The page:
As climate change transforms the globe, even the most remote regions feel the effects. The oceans are warming and growing more acidic, destroying marine life and generating devastating storms. The mountains are losing their glaciers, threatening water supplies and triggering wildfires. Here in America, we are facing the same thing…

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The almighty Clare Boothe Luce was crowned “Woman of the Century,” and she had earned it. She was one of the most powerful women of her time: the reigning queen of café society, a brilliant playwright, famous magazine editor, war correspondent, diplomat, and presidential adviser. In the course of her extraordinary life, she captured the hearts of the American public with her beauty, brains, and stunning success. “If God had wanted us to think with our wombs, why did he give us a brain?” she said, undoubtedly in a purr for effect. Her angelic face and soft demeanor belied her steely force. On her desk at Vanity Fair was a sign that read: “Down to Gehenna or up to the Throne, He travels the fastest who travels alone.” And so she did. READ ON. . .   →

A True American Story of Heroism and Adversity 

Constitutional scholar Kermit Roosevelt launches wartime policies into the spotlight with his latest book Allegiance

by Pamela Hamilton

When Kermit Roosevelt, a constitutional law scholar, considered topics for a new book to follow his award-winning novel In the Shadow of the Law, he knew just two things: he would write about the Supreme Court, having deep knowledge of its inner workings from his clerkship with Justice David Souter, and he would recapture a time in American history that most reflects our nation today. What Roosevelt didn’t expect to find were the uncanny and troubling parallels to wartime Washington after the attack on Pearl Harbor. The threat of terrorism spread across the country. Those of a certain ethnicity were seen as suspicious. The government extended federal power in the name of national security. We know from recent events at Guantanamo Bay and cases of racial prejudice where this can lead, yet we seem to have forgotten just how far we can go.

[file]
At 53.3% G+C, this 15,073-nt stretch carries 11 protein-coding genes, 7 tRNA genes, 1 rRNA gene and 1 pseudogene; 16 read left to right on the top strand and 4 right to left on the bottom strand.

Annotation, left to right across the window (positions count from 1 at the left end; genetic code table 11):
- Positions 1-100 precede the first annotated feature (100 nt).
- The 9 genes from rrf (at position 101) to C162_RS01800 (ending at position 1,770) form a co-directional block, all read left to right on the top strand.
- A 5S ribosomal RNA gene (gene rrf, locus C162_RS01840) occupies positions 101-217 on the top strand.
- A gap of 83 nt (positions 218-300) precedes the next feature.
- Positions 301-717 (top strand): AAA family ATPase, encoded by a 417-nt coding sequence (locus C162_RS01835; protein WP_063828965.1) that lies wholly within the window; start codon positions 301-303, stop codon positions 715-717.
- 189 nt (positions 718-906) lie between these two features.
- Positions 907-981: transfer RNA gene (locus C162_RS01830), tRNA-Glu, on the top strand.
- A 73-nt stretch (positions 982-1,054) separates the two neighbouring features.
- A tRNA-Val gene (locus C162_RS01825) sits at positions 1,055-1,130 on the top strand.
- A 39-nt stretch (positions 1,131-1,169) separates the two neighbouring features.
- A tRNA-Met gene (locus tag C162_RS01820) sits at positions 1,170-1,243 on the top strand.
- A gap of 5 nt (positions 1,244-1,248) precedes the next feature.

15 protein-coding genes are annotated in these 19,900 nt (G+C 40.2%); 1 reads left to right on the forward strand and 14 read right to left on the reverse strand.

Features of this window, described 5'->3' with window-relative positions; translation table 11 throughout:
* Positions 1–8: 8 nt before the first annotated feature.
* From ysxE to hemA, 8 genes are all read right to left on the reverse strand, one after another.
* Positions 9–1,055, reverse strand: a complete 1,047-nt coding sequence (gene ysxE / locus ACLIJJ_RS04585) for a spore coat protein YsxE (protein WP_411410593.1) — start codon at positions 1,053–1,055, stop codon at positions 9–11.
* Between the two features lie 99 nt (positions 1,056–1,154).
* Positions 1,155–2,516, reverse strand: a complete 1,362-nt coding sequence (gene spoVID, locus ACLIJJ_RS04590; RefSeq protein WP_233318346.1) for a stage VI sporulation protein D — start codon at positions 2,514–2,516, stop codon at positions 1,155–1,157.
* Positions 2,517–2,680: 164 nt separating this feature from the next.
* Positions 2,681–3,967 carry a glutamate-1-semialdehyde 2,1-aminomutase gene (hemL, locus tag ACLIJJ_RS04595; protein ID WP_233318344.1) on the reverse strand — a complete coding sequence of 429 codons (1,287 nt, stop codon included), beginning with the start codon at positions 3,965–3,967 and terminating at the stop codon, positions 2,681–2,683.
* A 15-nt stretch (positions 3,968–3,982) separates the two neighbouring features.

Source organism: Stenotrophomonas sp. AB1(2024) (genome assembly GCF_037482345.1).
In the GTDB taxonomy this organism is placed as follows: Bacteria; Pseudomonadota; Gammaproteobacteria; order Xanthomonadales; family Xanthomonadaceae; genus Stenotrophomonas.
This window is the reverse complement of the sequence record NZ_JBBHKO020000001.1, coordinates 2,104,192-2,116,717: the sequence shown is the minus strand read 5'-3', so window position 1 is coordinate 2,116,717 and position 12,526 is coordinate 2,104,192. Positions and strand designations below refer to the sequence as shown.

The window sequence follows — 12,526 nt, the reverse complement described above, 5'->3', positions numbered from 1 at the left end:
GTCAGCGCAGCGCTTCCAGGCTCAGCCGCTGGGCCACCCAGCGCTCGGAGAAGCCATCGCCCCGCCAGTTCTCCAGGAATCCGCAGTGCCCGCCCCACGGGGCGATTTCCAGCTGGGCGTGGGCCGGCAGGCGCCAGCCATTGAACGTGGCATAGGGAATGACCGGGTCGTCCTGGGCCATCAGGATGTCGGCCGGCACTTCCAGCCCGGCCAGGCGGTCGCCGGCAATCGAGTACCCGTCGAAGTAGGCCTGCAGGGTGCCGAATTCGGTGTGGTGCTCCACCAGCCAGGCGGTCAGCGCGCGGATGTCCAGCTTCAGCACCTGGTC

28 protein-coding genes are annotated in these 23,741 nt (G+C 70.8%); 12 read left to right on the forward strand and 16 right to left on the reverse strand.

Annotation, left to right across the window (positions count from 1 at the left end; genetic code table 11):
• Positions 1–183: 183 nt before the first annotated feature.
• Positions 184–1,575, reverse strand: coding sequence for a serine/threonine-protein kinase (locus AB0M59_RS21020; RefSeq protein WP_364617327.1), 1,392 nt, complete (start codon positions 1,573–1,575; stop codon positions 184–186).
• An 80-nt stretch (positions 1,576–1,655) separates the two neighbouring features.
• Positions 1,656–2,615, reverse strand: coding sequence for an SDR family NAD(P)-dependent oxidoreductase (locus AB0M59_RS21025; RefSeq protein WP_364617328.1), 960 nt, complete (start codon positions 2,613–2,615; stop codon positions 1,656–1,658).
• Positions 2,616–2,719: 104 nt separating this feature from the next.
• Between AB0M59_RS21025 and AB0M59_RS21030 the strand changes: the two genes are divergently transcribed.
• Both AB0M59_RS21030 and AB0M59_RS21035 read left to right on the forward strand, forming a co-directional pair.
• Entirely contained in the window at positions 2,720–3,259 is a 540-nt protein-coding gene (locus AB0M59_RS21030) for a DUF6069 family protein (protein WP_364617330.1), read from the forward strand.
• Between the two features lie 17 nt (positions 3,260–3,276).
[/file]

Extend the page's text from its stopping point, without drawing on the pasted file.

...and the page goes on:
But Roosevelt remembers. He remembers because while researching his book, he found himself at the center of an incredible mystery, one with government corruption and personal greed at every turn. He remembers because he immersed himself in the stories of innocent people, persecuted unjustly, cast off as outsiders by their own neighbors and friends. He remembers because he was inspired by the heroism of those who gave up their freedom for others—outraged by those who took it away.

He remembers because it changed America. And it changed him too.

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